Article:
A Feast Hiding In Plan Sight
This year I decided to dip my toe into the TED experience. My husband and I signed up for TED Global, taking place in Edinburgh. Applications accepted. Bags packed. Off to Scotland we went.
Before the conference began in earnest, the organizers offered a day of experiences. Much to my delight, Wild Food Foraging with professional forager Robin Harford was among the selections. Of course, I pounced.
As the caretaker of a mini-farm in Silicon Valley, I’m keenly aware of the crops grown in our area and throughout the places I travel. But I confess to having a massive blind spot to the food that’s all around us—not the food we cultivate but the food that finds its own footing.
The TED-sters who signed up to forage met and were shuttled away. I assumed we’d be jetting off to the wilderness, so imagine my surprise when 15 minutes later we pulled into a nearby neighborhood and took a tree-lined path between two unpretentious houses. Then it hit me: Foraging isn’t necessarily about backpacking into the wilderness and living Robinson Crusoe-style. It can be about finding food that’s simply hiding in plain sight … which was exactly the intent of our day.
As we entered the park we were met by Robin, who after a stint in the white-collar-world has turned back to his roots in the foraging playground. So in love is this man with hunting for edible treasure that he swoons with every discovery. Robin was also accompanied by Chef Paul Wedgewood of Wedgewood the Restaurant, twice named Scotland’s Restaurant of the Year.
Before rambling into the woods, we were given a brief introduction by Robin. He demonstrated his philosophy for getting to know plants: seeing, touching, crunching, swirling and smelling. A bit of a secret handshake that he claimed would tell you just about everything you need to know about a plant. He encouraged us to “turn up the volume of our senses” and suggested our noses in particular would “keep us alive” by discerning the difference between, say, the very tasty cow parsley and the very deadly hemlock. (I wasn’t keen to test my readiness on that front just yet.)
We ventured down the trail and, as we did, Robin and Chef Paul collected edibles out of the “doggy danger zone”—in other words, steps away from the area most likely to be, well, fertilized by furry friends. For an hour or more we foraged and studied plants and ate bits of chickweed, ground elder, hogweed, false nettle, Canadian comfrey and on and on. Better still, we listened to the legend and lore surrounding these plants and the role they played in ancient times. Later we feasted on a lunch made so scrumptious, so colorful and so remarkably fresh by the treasures we had gathered that very morning.
What I learned that day in Edinburgh was humbling. I think because I grow the majority of the food my husband and I eat that I have somehow “gone back to nature.” Quite the contrary. While I spend many of my days trying to get plants that originated from who-knows-where to perform in our Northern California climate, I now wonder about the feast that’s been here all along. Long before the apple orchards. Long before the grape growers. Long before my farm.
Now, as I hike the hills of Northern California, I’m trying not just to see the beauty but also the bounty. To turn up the volume of my senses. To crunch and swirl. To smell and taste. To find the treasures all around me that surely await.
Pam Scott, founder of The Curious Company and Farm Correspondent, is a designer by training, organic farmer by vocation and designer thinker by profession. She practices organic farming in Los Altos Hills, where she lives with her husband, Tim, and their menagerie of found cats.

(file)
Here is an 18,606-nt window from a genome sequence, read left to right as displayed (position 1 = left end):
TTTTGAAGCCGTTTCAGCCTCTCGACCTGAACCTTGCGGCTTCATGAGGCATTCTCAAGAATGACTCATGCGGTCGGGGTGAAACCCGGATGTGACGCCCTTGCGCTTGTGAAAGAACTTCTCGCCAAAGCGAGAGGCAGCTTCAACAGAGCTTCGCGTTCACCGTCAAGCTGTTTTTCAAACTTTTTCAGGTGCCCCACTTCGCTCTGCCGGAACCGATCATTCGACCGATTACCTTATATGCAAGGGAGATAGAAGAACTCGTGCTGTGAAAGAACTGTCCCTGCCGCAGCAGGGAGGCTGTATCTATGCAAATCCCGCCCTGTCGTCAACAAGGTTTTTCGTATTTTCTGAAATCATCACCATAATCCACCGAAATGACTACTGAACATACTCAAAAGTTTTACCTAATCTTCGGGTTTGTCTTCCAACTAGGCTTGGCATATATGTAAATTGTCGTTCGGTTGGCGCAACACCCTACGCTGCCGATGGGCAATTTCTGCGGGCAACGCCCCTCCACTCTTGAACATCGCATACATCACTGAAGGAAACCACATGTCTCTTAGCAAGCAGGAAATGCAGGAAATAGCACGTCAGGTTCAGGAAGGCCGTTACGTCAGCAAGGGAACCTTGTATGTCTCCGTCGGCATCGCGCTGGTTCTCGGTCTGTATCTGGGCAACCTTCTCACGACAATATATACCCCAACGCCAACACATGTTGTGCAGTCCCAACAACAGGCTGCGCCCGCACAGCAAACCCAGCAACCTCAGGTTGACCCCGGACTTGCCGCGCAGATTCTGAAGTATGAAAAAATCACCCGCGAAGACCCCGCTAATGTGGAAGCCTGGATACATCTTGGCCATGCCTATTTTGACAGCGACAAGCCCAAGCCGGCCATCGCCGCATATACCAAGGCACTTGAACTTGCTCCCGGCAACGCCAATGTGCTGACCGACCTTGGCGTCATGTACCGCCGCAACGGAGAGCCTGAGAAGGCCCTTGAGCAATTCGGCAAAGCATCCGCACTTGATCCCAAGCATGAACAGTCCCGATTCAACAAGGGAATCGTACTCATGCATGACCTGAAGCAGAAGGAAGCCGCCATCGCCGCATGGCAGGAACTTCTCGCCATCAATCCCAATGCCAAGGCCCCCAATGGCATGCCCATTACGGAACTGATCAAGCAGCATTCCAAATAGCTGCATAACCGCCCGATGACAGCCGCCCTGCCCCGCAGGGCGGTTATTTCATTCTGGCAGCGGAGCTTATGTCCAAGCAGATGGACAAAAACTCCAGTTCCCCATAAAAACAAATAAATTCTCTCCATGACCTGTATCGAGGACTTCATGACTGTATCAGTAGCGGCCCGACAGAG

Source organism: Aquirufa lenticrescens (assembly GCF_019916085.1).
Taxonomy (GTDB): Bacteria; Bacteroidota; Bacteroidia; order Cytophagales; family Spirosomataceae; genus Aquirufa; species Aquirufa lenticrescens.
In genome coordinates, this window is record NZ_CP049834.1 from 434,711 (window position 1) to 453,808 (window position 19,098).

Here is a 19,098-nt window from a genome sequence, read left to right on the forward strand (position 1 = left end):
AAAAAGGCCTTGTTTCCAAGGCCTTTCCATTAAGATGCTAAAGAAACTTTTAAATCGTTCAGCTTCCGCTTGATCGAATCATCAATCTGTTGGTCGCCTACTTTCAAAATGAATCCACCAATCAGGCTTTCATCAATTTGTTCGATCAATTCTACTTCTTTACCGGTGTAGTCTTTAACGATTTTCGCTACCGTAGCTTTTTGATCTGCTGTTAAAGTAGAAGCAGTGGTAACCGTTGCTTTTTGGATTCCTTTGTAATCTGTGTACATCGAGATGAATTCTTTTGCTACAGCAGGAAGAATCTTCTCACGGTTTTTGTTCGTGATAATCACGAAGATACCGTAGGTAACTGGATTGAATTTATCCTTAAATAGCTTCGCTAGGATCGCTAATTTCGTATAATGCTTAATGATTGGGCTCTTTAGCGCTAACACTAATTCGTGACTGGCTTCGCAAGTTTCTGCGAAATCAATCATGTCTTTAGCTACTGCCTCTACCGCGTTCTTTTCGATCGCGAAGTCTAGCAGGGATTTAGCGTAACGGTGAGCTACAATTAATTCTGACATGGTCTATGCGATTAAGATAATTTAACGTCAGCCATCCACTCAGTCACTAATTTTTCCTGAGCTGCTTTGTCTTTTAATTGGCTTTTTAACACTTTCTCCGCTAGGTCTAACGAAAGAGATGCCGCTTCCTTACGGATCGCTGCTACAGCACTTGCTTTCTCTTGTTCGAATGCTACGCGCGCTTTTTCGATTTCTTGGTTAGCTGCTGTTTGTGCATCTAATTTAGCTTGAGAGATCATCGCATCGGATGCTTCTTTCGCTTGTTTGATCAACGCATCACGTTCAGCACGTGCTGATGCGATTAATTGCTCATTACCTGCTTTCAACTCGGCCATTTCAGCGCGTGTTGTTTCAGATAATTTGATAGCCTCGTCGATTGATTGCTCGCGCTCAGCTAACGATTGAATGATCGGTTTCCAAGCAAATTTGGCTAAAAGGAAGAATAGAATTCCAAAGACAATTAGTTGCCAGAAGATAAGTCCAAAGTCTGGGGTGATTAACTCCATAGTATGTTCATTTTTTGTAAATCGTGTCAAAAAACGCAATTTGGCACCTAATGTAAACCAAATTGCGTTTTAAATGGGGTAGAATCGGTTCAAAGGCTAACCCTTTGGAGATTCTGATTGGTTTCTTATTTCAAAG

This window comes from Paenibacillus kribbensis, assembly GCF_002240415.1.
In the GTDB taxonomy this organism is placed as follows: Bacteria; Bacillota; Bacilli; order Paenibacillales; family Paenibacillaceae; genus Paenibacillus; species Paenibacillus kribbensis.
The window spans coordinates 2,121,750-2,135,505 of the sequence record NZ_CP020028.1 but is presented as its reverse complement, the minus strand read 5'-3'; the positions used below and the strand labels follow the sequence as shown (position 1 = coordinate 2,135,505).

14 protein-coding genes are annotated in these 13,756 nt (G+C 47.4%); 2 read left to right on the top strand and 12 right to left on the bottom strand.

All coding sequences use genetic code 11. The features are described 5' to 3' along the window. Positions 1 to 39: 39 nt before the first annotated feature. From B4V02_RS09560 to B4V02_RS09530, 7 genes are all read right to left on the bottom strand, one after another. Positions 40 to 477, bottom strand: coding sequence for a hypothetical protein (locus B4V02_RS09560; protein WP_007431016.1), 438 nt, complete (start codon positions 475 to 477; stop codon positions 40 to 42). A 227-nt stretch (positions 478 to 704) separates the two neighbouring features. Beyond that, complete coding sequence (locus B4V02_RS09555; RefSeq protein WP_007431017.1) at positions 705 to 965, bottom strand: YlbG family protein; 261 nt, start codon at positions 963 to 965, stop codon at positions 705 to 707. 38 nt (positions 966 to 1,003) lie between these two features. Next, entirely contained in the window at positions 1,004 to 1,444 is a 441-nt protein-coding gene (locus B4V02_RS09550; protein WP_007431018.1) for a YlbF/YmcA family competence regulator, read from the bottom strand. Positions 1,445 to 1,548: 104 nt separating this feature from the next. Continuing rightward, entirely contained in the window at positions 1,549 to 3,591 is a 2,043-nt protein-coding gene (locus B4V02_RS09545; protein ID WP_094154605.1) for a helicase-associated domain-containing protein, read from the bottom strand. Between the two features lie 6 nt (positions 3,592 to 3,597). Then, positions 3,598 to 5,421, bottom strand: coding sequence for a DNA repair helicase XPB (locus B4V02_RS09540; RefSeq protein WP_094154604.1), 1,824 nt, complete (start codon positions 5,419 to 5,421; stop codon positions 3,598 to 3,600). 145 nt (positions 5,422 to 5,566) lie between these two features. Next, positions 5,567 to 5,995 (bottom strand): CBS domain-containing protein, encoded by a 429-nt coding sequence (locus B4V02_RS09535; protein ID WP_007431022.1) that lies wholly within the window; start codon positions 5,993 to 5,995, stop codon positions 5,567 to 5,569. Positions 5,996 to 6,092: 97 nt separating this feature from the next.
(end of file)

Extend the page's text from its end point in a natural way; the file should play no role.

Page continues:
Wild Food Plants of the UK
Robin Harford leads a variety of wild food foraging courses throughout the UK. For more information and for a listing of Robin’s upcoming courses, visit his website at ForagingCourses.com.
Green Alkanet In the Middle Ages, festivals were held throughout the year with everyone dressed in colorful finery. At these gatherings, tables would be filled with bowls of exquisite flower salads that, no doubt, included this member of the borage family. (Borage also thrives in the Bay Area.)
Fireweed Long ago, it was popular to eat fireweed stems while they were very young and tender. “Nice little shoots,” as Robin says. Boil them first but be sure to throw out the water as, according to legend, it has a stupefying effect.
Goosegrass (aka cleavers, stickywilly). In ancient times, families subsisted on very little over winter. Come spring, craving nutrition, they foraged fresh shoots of goosegrass. Rolled in their hands, it made a natural drink—much like a shot of wheat grass with, according to Robin, twice the nutritional value.
Herb Robert Hippocrates once said, “Let food be thy medicine and medicine be thy food.” There was a time when people of Europe added bits of this plant to their diets not so much for flavor but to boost heart health and the immune system.
Hawthorne When this tree produces foliage, new leaves form in little green trumpets. These edible nibbles can be gathered by the handful and sprinkled on salad. The flowers of the tree are also edible but not exciting. The berries are hit or miss.
Pine Historically considered by some, including Native Americans, to possess a testosterone mimic, pine pollen is gathered and eaten to enhance endurance. Eaten raw it provides little taste but cooked into risotto it transforms into a citrusy tang.
Sweet Cicely (aka cows parsley). The seeds, pods, greens and roots of this lacy member of the carrot family can all be prepared for a feast. Some times used by herbalists to cure everything from coughs to flatulence, be warned as it looks very much like hemlock.
Wych elm This beautiful elm offers edible seeds that can be eaten straight from the tree. Additionally, its wood was preferred among medieval Welsh archers. And, its healing properties are considered many.